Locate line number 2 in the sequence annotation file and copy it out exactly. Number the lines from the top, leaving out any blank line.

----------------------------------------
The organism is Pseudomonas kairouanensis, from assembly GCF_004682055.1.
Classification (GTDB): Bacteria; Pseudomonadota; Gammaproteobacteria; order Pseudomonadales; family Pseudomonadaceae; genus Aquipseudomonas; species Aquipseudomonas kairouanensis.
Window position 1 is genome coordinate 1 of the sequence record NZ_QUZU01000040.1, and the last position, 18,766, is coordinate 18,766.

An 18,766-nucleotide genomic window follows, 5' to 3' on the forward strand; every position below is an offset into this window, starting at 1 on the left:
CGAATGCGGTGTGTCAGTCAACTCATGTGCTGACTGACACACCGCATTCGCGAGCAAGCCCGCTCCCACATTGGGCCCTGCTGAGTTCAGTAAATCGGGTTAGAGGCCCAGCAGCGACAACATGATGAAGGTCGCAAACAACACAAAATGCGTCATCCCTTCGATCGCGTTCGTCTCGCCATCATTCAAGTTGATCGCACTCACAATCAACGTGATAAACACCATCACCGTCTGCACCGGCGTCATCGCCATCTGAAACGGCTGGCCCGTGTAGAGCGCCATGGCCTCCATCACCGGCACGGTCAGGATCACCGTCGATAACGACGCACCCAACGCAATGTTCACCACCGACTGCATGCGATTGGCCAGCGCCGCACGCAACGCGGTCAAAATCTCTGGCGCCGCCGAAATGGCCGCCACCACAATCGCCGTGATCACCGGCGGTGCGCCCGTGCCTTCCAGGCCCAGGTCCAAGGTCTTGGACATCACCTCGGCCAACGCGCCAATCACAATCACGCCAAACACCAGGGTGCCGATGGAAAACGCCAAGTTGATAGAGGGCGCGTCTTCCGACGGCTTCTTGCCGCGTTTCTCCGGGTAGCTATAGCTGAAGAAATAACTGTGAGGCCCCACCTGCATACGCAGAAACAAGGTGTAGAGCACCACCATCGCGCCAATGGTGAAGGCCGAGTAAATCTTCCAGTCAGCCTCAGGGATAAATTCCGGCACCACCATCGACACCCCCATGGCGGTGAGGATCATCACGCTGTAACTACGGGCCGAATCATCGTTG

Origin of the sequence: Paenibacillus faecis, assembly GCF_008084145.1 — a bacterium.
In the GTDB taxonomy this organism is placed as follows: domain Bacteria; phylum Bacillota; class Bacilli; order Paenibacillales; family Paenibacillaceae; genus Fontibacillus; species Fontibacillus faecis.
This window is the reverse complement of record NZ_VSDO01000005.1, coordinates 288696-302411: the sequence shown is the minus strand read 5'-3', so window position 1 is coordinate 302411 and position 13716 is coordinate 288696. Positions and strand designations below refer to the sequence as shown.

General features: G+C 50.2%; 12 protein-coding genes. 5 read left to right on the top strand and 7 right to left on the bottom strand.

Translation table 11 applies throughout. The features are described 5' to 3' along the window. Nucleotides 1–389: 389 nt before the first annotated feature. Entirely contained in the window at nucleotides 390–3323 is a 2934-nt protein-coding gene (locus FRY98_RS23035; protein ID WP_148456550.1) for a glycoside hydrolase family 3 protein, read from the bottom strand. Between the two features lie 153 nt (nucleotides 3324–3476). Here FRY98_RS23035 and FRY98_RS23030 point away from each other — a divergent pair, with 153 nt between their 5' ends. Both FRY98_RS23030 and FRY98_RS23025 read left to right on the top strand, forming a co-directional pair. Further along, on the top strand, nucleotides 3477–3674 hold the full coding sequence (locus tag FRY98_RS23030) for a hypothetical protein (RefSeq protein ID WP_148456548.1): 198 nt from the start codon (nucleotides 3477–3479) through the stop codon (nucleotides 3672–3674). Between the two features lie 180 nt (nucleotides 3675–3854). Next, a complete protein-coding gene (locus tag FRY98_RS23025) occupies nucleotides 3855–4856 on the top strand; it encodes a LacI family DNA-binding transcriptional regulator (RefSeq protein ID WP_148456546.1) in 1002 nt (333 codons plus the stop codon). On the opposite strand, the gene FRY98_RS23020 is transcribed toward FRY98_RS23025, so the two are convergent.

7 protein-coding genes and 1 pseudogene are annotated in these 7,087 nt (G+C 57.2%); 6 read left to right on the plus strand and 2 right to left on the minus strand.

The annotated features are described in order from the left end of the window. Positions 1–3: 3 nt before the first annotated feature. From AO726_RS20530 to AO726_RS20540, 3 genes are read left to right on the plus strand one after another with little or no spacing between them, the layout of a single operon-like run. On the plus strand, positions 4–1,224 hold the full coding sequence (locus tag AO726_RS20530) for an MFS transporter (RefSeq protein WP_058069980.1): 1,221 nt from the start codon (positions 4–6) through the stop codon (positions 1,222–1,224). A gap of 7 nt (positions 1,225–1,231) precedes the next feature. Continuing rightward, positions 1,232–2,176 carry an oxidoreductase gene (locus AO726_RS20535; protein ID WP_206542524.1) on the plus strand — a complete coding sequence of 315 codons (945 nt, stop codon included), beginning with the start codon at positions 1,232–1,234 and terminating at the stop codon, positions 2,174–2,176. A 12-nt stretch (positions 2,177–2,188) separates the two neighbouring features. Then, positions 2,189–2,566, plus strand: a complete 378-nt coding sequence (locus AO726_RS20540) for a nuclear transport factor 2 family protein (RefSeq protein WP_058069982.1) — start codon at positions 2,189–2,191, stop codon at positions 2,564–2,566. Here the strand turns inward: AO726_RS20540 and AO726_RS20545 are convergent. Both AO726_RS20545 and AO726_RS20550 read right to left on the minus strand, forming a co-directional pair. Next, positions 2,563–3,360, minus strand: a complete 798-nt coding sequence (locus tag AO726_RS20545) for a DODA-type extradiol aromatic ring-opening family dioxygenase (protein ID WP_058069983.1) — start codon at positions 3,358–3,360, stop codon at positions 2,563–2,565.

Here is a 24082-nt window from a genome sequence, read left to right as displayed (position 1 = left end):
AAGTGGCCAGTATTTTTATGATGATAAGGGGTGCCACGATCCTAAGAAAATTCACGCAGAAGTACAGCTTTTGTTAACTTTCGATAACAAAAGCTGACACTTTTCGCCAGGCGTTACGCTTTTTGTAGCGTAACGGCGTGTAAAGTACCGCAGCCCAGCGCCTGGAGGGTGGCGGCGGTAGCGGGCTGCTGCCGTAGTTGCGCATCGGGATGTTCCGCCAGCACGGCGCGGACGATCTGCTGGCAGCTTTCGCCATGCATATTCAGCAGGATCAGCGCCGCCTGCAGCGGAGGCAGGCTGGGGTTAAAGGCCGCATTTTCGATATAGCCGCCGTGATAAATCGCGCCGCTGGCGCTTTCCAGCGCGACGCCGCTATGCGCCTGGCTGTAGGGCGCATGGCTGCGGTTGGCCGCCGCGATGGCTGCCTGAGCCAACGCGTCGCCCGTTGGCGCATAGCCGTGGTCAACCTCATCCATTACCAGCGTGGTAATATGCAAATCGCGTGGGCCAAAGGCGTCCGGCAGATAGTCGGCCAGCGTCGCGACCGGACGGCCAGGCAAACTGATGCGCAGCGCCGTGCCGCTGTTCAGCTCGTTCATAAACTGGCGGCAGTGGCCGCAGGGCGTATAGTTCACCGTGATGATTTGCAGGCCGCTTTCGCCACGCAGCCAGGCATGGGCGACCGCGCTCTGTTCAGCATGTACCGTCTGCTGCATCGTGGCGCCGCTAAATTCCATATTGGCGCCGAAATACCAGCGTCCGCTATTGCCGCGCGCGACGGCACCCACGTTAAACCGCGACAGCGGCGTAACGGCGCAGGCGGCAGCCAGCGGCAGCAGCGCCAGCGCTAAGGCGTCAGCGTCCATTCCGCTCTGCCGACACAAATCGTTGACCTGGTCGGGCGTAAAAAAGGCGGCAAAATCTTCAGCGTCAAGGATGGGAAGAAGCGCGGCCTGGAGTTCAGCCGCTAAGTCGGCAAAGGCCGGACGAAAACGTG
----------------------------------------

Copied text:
Classification (GTDB): Bacteria; Pseudomonadota; Gammaproteobacteria; order Pseudomonadales; family Pseudomonadaceae; genus Aquipseudomonas; species Aquipseudomonas kairouanensis.